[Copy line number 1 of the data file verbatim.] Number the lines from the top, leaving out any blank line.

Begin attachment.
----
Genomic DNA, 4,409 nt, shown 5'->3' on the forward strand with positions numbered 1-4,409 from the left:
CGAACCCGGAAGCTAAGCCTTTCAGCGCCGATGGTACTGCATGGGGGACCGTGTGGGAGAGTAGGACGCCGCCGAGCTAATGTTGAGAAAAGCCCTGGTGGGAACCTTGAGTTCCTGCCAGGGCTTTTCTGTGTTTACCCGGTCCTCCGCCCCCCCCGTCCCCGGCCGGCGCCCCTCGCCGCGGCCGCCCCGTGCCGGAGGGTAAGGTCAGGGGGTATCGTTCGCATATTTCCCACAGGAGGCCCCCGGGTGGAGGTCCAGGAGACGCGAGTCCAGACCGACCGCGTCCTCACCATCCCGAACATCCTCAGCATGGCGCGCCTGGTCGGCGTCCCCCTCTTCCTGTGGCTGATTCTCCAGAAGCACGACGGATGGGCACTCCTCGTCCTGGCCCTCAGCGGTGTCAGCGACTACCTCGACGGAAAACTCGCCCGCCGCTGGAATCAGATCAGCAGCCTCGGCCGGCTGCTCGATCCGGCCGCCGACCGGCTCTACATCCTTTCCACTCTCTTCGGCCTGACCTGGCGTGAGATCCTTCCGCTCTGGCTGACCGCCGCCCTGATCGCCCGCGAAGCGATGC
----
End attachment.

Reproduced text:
Genomic DNA, 4,409 nt, shown 5'->3' on the forward strand with positions numbered 1-4,409 from the left: